Oddly incongruent to the Kissing Hand (1993) premise—fans of the original will likely be perplexed, though it does present a...

CHESTER RACCOON AND THE ALMOST PERFECT SLEEPOVER

From the Kissing Hand series

Chester Raccoon faces a new childhood anxiety in the latest addition to the Kissing Hand series.

A sleepover at Pepper Opossum’s tree has Chester Raccoon excited. But it is not called an “overnight,” because these animals are nocturnal. Instead, Chester is going on an “overday.” (Sometimes wordplay can be more confusing than clever.) When Chester and his mother reach the Opossums’ tree, she places the requisite kiss in the palm of his hand, curls his fingers around it, and leaves him feeling safe and loved. The entire day is spent romping and playing as only woodland friends can—hanging by tails in trees, throwing darts made from porcupine quills and acorns, and splashing in the creek. The tale, punctuated by purple-colored “stinky puffs” from Sassafras Skunk, meanders realistically, until the creatures are tuckered out. When they all start yawning, everyone burrows in Pepper Opossum’s den to sleep. Everyone but Chester. Apparently, his mother’s Kissing Hand makes him feel safe, but it is not powerful enough to keep him from being homesick. Mrs. Opossum is kindly understanding, and a neighboring rabbit hops him back to his own hollow. An out-of-place poem muddles the end; it’s not a rhyme that will help kids address their own worries but, instead, simply a recap of the story.

Oddly incongruent to the Kissing Hand (1993) premise—fans of the original will likely be perplexed, though it does present a familiar childhood dilemma without shaming. (Picture book. 4-7)

Pub Date: May 16, 2017

ISBN: 978-1-939100-11-5

Page Count: 32

Publisher: Tanglewood Publishing

Review Posted Online: March 6, 2017

Kirkus Reviews Issue: March 15, 2017

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Hee haw.

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THE WONKY DONKEY

The print version of a knee-slapping cumulative ditty.

In the song, Smith meets a donkey on the road. It is three-legged, and so a “wonky donkey” that, on further examination, has but one eye and so is a “winky wonky donkey” with a taste for country music and therefore a “honky-tonky winky wonky donkey,” and so on to a final characterization as a “spunky hanky-panky cranky stinky-dinky lanky honky-tonky winky wonky donkey.” A free musical recording (of this version, anyway—the author’s website hints at an adults-only version of the song) is available from the publisher and elsewhere online. Even though the book has no included soundtrack, the sly, high-spirited, eye patch–sporting donkey that grins, winks, farts, and clumps its way through the song on a prosthetic metal hoof in Cowley’s informal watercolors supplies comical visual flourishes for the silly wordplay. Look for ready guffaws from young audiences, whether read or sung, though those attuned to disability stereotypes may find themselves wincing instead or as well.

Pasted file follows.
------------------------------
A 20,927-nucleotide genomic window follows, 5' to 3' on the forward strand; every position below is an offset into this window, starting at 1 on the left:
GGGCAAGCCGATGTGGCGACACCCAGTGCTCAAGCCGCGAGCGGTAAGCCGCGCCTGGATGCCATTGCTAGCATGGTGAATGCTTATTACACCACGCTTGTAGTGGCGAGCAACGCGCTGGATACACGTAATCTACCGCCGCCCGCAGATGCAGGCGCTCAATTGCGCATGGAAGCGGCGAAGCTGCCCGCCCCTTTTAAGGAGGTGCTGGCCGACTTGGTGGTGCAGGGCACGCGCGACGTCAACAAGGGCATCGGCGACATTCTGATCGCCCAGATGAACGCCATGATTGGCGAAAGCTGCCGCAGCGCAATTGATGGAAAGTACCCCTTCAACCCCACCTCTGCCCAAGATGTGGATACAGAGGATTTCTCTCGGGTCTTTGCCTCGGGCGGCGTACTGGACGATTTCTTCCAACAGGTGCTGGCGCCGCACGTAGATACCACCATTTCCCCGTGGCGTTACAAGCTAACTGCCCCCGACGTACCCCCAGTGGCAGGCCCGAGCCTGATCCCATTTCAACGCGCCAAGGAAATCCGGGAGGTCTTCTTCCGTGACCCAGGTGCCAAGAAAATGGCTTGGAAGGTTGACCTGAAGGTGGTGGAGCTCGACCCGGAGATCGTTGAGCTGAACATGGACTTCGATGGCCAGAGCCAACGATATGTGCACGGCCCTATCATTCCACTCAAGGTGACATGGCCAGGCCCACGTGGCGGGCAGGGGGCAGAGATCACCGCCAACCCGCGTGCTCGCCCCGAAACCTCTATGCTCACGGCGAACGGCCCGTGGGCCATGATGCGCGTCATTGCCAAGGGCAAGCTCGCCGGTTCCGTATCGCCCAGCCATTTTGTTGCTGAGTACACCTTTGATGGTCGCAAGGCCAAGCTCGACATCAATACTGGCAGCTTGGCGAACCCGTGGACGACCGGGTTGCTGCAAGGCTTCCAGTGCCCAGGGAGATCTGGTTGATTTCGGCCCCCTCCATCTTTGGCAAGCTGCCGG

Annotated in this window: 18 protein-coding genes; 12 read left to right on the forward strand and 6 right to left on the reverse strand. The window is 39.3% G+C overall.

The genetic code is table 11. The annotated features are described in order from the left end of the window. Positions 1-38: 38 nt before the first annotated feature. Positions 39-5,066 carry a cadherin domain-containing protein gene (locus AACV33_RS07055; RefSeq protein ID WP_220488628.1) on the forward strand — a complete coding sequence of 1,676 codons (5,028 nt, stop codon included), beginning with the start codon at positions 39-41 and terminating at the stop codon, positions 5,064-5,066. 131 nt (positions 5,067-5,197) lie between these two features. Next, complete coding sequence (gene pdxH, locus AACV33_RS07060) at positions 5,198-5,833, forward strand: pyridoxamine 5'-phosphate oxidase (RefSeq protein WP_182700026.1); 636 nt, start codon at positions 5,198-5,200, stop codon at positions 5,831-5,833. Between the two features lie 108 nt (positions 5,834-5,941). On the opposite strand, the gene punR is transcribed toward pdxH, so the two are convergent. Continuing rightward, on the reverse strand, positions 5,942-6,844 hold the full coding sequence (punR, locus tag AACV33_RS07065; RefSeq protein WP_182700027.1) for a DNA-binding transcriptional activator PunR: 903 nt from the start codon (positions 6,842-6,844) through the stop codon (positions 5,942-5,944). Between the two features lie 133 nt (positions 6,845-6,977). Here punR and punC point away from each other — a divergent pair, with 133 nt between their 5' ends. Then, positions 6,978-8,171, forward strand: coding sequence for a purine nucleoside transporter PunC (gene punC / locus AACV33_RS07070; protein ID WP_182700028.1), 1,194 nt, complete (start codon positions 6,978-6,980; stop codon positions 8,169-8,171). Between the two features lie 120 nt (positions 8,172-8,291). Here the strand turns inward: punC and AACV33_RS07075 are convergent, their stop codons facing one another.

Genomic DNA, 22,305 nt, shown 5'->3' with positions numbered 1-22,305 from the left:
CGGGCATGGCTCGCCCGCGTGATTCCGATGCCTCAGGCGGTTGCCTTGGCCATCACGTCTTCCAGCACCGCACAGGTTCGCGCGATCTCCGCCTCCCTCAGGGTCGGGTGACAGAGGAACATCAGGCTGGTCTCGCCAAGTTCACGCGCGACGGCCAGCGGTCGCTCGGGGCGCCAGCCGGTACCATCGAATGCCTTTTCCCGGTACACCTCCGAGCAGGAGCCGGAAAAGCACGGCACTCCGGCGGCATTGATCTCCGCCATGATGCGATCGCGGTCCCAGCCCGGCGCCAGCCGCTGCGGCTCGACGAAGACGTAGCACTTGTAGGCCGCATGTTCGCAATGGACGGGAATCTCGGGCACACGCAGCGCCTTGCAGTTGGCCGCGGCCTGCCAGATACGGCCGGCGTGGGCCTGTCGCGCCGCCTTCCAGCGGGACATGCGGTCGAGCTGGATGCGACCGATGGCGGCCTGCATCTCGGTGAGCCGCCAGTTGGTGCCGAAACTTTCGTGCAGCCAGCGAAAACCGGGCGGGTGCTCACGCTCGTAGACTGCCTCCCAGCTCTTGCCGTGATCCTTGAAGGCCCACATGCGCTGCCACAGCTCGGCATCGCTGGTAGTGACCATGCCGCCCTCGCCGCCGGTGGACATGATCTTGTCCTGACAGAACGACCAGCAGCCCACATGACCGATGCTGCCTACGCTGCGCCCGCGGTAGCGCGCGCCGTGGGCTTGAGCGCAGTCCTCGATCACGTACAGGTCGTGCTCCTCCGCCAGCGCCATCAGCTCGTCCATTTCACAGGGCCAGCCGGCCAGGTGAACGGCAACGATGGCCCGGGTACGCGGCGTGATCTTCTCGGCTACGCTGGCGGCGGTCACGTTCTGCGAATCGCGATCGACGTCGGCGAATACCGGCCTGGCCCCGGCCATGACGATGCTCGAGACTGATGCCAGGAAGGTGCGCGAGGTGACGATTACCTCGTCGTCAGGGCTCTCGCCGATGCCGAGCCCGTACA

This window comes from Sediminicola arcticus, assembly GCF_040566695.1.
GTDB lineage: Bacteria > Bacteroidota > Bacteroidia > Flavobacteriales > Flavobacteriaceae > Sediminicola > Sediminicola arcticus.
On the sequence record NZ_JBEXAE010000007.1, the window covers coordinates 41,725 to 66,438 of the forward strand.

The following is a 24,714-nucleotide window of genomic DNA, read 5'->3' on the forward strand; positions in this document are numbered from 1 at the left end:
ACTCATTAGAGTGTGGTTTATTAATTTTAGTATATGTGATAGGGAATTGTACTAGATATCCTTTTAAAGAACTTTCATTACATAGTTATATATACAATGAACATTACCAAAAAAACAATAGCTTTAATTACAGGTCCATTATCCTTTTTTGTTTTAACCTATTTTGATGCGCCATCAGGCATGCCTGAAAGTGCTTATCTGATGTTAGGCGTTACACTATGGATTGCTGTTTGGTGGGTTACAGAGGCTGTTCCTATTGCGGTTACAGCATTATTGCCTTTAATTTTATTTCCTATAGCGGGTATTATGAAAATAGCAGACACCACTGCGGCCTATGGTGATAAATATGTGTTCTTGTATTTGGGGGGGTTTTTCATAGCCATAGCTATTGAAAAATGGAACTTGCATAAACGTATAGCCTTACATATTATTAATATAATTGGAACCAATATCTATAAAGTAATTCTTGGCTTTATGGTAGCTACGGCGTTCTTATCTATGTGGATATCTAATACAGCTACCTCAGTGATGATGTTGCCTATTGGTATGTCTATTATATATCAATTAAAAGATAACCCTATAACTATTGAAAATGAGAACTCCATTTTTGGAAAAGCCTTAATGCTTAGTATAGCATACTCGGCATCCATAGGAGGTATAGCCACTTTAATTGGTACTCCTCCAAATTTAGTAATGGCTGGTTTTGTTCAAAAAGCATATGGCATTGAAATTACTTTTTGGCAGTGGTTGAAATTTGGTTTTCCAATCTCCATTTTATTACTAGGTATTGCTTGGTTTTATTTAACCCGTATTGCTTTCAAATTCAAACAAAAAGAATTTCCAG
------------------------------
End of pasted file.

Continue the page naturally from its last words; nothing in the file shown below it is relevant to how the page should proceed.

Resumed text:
Hee haw. (Picture book. 5-7)

Pub Date: May 1, 2010

ISBN: 978-0-545-26124-1

Page Count: 26

Publisher: Scholastic

Review Posted Online: Dec. 29, 2018

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Energetic and earnest but not groundbreaking.

I'M NOT SCARED, YOU'RE SCARED

Unlikely friends Bear and Rabbit face fears together.

The anthropomorphic creatures set out on an adventure. Graphic-based illustrations give the book a Pixar movie feel, with a variety of page layouts that keep the story moving. Large blocks of black text are heavy on dialogue patterns as timid Bear and bold Rabbit encounter obstacles. Bear fears every one of them, from the stream to the mountain. He’ll do anything to avoid the objects of terror: taking a bus, a train, and even a helicopter. As Rabbit asks Bear if he’s frightened, Bear repeatedly responds, “I’m not scared, you’re scared!” and children will delight in the call-and-response opportunities. Adults may tire of the refrain, but attempts to keep everyone entertained are evident in asides about Bear's inability to brush food from his teeth (he’s too afraid to look at himself in the mirror) and Rabbit's superstrong ears (which do come in handy later). When Rabbit finds herself in danger after Bear defects on the adventure, Bear retraces the trip. Along the way, he notes that the stream wasn't as deep, nor the mountain as high, as he thought when he was scared. While picture-book shelves may not be screaming for another comedically sweet bear story, especially one that treads such familiar territory, many readers will appreciate this tale of overcoming fears. (This book was reviewed digitally.)

Energetic and earnest but not groundbreaking. (Picture book. 5-7)

Pub Date: March 15, 2022

ISBN: 978-0-593-35237-3

Page Count: 40

Publisher: Flamingo Books

Review Posted Online: March 29, 2022

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